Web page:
The Golden Lane, located in the Prague castle, has become one of the most visited places in the capital of the Czech Republic. Why? Because of its aesthetics that reminds one of a fairytale place, because of the excellent recovery of the place that has been done in recent times and because It is a place full of history and interesting stories. Write it down for your next trip to Prague.
Inside the Prague castle
The first thing we have to say is that, despite being called an ‘alley’ and certainly being a small urban road, the Callejón del Oro is not a place that is accessed for free. It is one more attraction of those inside the peculiar Prague Castle, which is actually a large elevated area of the capital. And in such a touristic place in the Czech capital, of course, it is a paid place.
The origin of the Alley of Gold
The Callejón del Oro is precisely next to the old castle walls. Its origin dates back to the end of the 16th century, when it was decided to take advantage of this space to build the place where the keepers of the fortress were to live. Hence, they are narrow spaces, originally small houses, in a tiny alley.
Also it is assumed that in one of these rooms the king gave secret shelter to his alchemists. They were half magicians, half chemical characters who were believed to be capable of turning iron into gold, hence the name of Callejón del Oro. However, there is no evidence of the presence of these alchemists or that they knew how to make the valuable metal.
Continue the story of the Alley of Gold
The point is that the Alley of Gold, at one point already in the 17th century, was occupied by goldsmiths from Prague. They do work with precious stones and metals. And they enabled the old houses of the guardians for this new use. In fact, families of goldsmiths lived here for a long time, almost two centuries.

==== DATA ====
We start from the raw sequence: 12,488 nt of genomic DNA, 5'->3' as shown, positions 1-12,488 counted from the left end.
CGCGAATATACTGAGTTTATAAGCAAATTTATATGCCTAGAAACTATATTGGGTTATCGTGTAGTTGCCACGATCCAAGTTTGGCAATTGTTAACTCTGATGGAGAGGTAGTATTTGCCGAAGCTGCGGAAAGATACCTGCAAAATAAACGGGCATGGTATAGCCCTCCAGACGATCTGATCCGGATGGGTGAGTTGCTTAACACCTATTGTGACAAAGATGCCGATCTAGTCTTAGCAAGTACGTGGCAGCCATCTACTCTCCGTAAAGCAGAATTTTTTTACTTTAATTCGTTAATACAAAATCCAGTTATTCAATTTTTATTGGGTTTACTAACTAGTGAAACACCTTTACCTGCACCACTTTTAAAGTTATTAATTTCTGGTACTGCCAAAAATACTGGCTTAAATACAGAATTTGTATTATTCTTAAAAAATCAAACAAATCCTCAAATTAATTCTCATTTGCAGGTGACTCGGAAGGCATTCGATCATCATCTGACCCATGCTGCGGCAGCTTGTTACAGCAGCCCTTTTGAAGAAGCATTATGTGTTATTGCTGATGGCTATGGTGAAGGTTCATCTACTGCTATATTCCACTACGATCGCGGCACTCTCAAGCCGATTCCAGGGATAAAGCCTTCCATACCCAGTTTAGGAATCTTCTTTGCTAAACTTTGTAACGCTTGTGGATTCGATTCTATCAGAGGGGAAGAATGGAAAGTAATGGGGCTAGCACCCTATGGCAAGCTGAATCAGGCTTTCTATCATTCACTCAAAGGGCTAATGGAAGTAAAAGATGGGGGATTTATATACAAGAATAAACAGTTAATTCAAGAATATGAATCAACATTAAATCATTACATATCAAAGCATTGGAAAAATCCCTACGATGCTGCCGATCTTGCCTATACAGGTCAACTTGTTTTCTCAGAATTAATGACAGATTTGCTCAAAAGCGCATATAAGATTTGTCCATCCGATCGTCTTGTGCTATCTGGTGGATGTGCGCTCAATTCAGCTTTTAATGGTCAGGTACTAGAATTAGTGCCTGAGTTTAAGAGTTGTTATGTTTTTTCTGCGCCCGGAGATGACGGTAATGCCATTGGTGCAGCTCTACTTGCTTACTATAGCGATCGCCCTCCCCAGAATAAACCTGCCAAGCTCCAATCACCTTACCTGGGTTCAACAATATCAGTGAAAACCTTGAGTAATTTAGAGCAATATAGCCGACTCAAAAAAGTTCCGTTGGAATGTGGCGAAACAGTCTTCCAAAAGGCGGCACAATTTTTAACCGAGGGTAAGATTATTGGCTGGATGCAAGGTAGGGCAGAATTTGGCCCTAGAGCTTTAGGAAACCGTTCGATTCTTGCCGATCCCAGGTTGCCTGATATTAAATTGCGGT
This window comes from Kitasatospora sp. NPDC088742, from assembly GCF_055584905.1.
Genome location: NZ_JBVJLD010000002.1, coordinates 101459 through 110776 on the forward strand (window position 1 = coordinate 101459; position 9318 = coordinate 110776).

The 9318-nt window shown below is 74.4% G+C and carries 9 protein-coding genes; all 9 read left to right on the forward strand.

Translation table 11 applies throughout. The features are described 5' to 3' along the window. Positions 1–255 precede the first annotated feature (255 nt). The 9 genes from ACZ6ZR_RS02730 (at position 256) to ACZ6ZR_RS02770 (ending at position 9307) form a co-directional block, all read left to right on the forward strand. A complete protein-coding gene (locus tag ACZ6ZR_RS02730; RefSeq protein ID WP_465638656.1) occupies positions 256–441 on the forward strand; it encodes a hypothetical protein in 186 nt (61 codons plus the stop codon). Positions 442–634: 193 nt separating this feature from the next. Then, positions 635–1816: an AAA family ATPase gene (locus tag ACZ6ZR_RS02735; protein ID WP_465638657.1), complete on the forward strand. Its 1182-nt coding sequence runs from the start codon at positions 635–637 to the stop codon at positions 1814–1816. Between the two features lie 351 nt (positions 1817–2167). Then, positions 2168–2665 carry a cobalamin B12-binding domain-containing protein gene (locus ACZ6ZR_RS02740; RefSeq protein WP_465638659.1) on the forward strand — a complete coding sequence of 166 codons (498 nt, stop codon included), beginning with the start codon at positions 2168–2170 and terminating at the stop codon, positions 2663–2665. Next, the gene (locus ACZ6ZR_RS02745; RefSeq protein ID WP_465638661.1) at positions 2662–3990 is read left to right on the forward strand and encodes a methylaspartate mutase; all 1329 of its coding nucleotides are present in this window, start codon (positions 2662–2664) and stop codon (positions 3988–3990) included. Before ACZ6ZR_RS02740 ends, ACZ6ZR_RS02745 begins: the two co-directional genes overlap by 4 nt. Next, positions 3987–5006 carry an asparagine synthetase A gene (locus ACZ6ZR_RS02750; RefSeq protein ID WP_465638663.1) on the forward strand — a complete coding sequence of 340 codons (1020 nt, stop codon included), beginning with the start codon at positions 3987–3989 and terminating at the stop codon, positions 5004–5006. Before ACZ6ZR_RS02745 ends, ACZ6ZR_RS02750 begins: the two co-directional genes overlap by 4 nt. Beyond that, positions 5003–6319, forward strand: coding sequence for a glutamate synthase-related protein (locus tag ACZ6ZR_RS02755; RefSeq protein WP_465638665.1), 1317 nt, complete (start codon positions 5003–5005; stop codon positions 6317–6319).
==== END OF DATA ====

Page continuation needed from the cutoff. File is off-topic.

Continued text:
However, gradually these artisans were abandoning them, so that throughout the 19th century these houses became homeless and city criminals. A situation that lasted well into the last century, when they were evicted.
A last key moment in the history of the Callejón del Oro came in 2010, when the place was remodeled, leaving houses for the sale of souvenirs and also for exhibition spaces with historical recreations.
Currently, The Golden Lane in Prague looks splendid. On the outside it is a beautiful set of small houses, each one painted in a different color. Meanwhile, if we visit these old houses, we can buy the typical souvenirs of the Czech Republic, with its famous puppets at the head. Although there are also chivalric aesthetic objects for those who want to decorate their house in medieval style.
The themed recreations
Total, there are 16 houses that are distributed in the short Callejón del Oro. Seven of them are souvenir shops, but the rest have been recovered with a more expository idea and can be visited after paying the entrance fee. They evoke how a canteen used to be, but also a craftsman’s workshop, a pharmacy or a military man’s house.
They are the most charming places, which also they can allow us to peek at some viewpoint with incredible views of the city, seeing at our feet places such as the Mala Strana neighborhood or the Charles Bridge.
Thus, you can alternate the contemplation of these panoramas with other recreations such as the dungeon, an armory or a space dedicated to instruments of torture, one of the places most sought after by morbid tourists.
Kafka, illustrious Praguer
However, Another must-see house in the Callejón del Oro is the house occupied between 1916 and 1917 by Franz Kafka, one of the most outstanding writers of the 20th century and author of the famous novella Metamorphosis. He is not the only writer who lived here, there were others, but none with the renown or prestige of him, an author who is almost required reading before making a trip to the Czech Republic.